Mercedes says the red flag saved Lewis Hamilton from a DNF

© Steve Etherington for Mercedes-Benz Grand Prix Ltd.

Mercedes Trackside Engineering Director Andrew Shovlin says Lewis Hamilton wouldn’t have been able to continue had the British Grand Prix not been stopped.

Lewis Hamilton and Max Verstappen made contact in the opening lap of the British Grand Prix, which led to the Dutch driver crashing into the barrier.

Lewis was able to continue, but Mercedes detected some damage on his car. However, very soon the race was red flagged, which allowed the team to do some work on the car before the restart.

“We’d failed the rim where we’d had the contact on the front-left,” said Shovlin,

“So that would have been a DNF had it not been red-flagged. The rest of the damage was actually remarkably little.

“It was a tyre temperature sensor that had got knocked loose, so it was waggling around, but amazingly, it’s the least important part on the front wing – and it was the only one that broke.”

The seven-time champion later received a 10-second penalty, but despite this he went on to win the race.

“From our planners’ view in the race, who were forecasting it live, we were looking at catching [Charles] up two laps to go. When we thought it was on, I’d say was five laps into that [push].

“You normally see the drop on the tyres, but you could just see Lewis holding this eight-tenths advantage to Charles every lap and Lewis just wasn’t dropping off and the balance was happy.

If you like SilverArrows.Net, consider supporting us by buying us a coffee!

“And to be honest with Lewis, you can hear it in his voice and in what he’s saying on the radio; you just get this switch where he knows in his head he’s going to do it today.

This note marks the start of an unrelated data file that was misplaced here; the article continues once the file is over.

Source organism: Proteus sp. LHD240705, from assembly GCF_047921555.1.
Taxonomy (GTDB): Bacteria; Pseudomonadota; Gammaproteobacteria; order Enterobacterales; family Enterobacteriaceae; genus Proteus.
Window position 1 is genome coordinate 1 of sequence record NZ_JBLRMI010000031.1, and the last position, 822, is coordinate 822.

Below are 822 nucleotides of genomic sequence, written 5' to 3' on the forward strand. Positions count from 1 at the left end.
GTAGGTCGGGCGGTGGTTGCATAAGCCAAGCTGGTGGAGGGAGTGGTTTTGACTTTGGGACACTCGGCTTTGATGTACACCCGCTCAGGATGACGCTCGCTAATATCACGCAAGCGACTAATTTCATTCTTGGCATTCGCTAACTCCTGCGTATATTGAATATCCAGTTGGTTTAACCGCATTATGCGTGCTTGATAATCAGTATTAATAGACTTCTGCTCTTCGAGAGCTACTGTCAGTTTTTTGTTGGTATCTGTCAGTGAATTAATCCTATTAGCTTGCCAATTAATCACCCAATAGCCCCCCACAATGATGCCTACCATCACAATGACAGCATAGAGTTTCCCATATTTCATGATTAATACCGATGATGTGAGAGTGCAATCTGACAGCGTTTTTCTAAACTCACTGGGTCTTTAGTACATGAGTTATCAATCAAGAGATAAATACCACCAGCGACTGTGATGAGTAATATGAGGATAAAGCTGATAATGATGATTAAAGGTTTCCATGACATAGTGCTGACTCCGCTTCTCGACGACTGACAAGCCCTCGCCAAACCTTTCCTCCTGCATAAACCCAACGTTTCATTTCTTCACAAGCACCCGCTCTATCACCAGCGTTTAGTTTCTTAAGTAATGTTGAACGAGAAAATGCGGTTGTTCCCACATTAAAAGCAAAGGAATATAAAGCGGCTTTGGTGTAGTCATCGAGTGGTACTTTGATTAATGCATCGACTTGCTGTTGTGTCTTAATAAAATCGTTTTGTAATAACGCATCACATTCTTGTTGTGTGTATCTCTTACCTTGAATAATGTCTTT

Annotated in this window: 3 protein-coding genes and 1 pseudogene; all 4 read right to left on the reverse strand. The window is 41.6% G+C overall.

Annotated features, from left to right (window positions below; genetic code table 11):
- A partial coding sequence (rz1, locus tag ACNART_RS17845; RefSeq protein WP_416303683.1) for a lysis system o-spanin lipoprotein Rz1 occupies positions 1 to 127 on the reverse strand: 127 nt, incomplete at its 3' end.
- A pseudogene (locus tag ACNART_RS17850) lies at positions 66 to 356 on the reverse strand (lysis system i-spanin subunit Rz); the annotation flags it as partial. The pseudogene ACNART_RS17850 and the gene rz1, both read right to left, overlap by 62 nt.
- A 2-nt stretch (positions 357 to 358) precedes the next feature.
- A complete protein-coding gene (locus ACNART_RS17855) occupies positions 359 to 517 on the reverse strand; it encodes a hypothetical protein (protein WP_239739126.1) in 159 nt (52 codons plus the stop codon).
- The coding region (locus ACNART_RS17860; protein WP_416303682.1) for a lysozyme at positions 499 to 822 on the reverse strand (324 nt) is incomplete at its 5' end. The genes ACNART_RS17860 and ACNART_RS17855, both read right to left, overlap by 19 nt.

“To be honest, it was really nice sitting on the pit wall just watching that final stint unfold, because it was a great win and a well-deserved win for Lewis,” concluded Mercedes’ chief engineer.

Of course, now many will undoubtedly suggest that the race was stopped to help Mercedes, but race director Michael Masi explains otherwise.

“The barrier repair was the main part,” Masi said.

“So there was two elements. One was with the incident with Max’s car having lost telemetry due to the size of it, neither the FIA nor the team could confirm the ERS status.

“So, even though the light was green, we run a super cautious approach, and send two team members out, which is within the protocols that we have to check the car to make sure that it was safe before the car got recovered.

“And then, following that, was the obvious barrier repair that had to happen to the barriers. So I think, for everyone’s benefit, as we’ve seen before with barrier repairs, we’ve got the ability to suspend the race.

“And it’s the perfect tool to use in that circumstance.”

Follow us on Twitter @SilverArrowsNet and like us on Facebook!

Comments are closed.